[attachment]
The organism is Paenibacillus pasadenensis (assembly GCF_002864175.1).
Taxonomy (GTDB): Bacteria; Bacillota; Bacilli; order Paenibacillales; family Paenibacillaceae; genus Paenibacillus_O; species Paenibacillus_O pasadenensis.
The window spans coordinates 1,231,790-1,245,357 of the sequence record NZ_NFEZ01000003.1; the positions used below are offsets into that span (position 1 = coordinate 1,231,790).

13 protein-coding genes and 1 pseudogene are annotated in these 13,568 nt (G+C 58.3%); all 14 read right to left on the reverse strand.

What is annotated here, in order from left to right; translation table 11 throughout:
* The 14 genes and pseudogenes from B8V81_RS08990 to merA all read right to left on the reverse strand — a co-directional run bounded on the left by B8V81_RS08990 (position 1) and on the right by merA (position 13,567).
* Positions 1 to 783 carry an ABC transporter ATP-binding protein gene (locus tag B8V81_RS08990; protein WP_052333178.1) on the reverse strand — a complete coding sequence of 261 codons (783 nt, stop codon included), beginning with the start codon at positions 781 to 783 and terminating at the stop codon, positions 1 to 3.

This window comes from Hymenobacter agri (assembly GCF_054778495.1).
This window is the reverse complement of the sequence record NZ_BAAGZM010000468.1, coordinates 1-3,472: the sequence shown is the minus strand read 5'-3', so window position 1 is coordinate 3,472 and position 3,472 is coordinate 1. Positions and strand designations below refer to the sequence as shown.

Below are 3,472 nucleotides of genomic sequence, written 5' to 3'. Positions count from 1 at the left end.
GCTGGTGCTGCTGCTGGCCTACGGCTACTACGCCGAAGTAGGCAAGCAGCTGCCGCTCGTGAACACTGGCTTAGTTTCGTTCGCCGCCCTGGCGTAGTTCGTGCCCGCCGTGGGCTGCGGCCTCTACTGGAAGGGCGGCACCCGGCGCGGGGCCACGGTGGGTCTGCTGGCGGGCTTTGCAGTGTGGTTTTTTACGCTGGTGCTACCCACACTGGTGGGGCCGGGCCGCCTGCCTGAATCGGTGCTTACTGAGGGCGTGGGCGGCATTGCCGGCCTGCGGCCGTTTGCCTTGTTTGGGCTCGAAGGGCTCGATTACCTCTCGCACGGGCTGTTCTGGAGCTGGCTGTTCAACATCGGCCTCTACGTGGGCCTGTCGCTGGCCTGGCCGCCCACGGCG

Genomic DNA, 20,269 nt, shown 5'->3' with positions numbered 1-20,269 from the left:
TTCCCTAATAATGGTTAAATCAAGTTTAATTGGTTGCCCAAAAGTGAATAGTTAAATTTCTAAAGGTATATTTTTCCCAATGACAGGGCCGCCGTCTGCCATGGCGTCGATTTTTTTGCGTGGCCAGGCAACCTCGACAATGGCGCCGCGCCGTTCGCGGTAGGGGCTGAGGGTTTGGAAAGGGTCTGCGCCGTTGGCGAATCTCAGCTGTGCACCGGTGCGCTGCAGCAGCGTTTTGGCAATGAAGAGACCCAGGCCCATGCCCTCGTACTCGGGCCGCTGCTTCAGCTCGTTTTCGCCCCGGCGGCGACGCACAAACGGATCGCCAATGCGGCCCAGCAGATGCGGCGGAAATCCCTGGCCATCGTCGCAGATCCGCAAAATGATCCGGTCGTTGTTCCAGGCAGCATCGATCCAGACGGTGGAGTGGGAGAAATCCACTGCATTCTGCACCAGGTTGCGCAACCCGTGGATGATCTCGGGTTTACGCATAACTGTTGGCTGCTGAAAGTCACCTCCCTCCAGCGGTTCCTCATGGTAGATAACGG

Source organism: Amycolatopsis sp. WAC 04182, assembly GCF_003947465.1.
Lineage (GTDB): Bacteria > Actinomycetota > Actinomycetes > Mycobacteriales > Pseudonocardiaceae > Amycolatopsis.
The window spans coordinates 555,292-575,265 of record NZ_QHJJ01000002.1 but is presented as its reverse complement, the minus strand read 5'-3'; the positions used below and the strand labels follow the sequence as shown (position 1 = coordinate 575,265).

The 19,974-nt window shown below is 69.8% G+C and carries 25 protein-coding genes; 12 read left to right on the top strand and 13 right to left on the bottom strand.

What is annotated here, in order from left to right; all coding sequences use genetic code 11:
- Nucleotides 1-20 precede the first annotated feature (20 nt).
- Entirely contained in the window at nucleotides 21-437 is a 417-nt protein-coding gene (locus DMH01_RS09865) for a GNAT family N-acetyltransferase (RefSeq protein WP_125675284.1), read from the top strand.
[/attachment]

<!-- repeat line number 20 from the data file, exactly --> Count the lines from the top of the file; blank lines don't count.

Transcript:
- Entirely contained in the window at nucleotides 21-437 is a 417-nt protein-coding gene (locus DMH01_RS09865) for a GNAT family N-acetyltransferase (RefSeq protein WP_125675284.1), read from the top strand.